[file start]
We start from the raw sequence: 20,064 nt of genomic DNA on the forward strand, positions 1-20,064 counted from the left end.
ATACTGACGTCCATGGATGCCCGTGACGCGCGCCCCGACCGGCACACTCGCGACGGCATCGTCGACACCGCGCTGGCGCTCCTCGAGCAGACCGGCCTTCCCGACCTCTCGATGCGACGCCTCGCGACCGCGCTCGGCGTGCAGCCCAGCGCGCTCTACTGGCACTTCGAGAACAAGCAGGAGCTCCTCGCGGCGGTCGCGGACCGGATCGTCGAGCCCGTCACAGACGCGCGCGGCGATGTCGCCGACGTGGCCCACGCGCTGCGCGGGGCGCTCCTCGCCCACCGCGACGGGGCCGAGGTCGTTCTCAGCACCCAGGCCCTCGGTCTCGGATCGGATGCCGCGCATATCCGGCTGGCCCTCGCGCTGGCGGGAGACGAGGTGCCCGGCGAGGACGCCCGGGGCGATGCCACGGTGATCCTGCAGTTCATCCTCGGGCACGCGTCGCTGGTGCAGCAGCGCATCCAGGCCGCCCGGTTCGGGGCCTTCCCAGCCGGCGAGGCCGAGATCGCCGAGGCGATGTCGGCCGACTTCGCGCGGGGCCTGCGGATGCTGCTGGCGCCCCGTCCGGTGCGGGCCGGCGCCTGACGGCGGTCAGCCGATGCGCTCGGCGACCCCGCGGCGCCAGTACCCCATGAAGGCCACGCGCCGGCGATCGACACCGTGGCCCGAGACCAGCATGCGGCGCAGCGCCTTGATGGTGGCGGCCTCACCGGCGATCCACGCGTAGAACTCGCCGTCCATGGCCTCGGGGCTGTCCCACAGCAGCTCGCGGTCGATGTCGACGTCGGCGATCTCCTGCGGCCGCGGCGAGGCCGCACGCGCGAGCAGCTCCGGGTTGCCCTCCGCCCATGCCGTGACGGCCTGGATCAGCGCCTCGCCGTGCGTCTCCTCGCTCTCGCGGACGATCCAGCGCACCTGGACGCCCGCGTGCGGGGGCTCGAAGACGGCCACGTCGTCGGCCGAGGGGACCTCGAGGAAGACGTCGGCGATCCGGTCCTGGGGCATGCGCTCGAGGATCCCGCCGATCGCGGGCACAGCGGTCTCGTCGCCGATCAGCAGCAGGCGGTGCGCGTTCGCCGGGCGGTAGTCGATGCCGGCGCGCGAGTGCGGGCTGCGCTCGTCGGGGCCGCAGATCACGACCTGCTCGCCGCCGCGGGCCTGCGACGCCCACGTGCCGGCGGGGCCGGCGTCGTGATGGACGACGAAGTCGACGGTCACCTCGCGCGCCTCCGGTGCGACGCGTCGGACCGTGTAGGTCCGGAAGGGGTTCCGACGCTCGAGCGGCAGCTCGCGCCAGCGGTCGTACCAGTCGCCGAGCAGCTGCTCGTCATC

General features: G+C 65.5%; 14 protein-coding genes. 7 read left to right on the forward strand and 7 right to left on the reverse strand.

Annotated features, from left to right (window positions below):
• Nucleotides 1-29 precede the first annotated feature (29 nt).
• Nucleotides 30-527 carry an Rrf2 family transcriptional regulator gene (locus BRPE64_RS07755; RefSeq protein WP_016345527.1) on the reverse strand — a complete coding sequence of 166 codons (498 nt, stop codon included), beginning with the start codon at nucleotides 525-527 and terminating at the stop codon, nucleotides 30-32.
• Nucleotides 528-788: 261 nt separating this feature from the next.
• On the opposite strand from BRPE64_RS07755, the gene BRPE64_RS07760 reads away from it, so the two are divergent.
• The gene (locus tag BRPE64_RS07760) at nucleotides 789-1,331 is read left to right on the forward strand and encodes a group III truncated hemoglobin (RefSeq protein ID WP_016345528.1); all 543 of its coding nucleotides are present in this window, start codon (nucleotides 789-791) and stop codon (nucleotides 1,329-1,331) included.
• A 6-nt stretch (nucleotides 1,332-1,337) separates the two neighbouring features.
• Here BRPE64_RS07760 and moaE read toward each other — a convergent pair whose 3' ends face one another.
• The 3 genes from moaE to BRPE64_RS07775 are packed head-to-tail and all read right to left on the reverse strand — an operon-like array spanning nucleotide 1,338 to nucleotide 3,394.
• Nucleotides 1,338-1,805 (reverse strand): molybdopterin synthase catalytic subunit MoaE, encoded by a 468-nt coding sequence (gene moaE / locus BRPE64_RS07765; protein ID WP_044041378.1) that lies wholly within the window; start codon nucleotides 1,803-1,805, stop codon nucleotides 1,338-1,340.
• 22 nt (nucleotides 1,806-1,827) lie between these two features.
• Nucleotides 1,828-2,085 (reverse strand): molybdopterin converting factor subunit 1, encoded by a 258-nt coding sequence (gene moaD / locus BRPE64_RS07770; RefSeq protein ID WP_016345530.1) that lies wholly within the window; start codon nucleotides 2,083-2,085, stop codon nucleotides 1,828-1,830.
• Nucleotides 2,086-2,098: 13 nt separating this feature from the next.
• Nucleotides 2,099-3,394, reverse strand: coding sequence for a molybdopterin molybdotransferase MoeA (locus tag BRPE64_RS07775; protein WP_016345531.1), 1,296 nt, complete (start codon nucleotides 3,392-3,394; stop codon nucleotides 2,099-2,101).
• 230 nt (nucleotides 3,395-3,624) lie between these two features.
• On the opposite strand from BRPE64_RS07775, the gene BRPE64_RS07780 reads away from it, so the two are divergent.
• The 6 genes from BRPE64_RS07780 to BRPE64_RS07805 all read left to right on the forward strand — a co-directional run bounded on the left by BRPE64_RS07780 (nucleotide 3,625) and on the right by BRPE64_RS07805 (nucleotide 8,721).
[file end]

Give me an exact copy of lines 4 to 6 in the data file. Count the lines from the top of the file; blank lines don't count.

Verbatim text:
Annotated features, from left to right (window positions below):
• Nucleotides 1-29 precede the first annotated feature (29 nt).
• Nucleotides 30-527 carry an Rrf2 family transcriptional regulator gene (locus BRPE64_RS07755; RefSeq protein WP_016345527.1) on the reverse strand — a complete coding sequence of 166 codons (498 nt, stop codon included), beginning with the start codon at nucleotides 525-527 and terminating at the stop codon, nucleotides 30-32.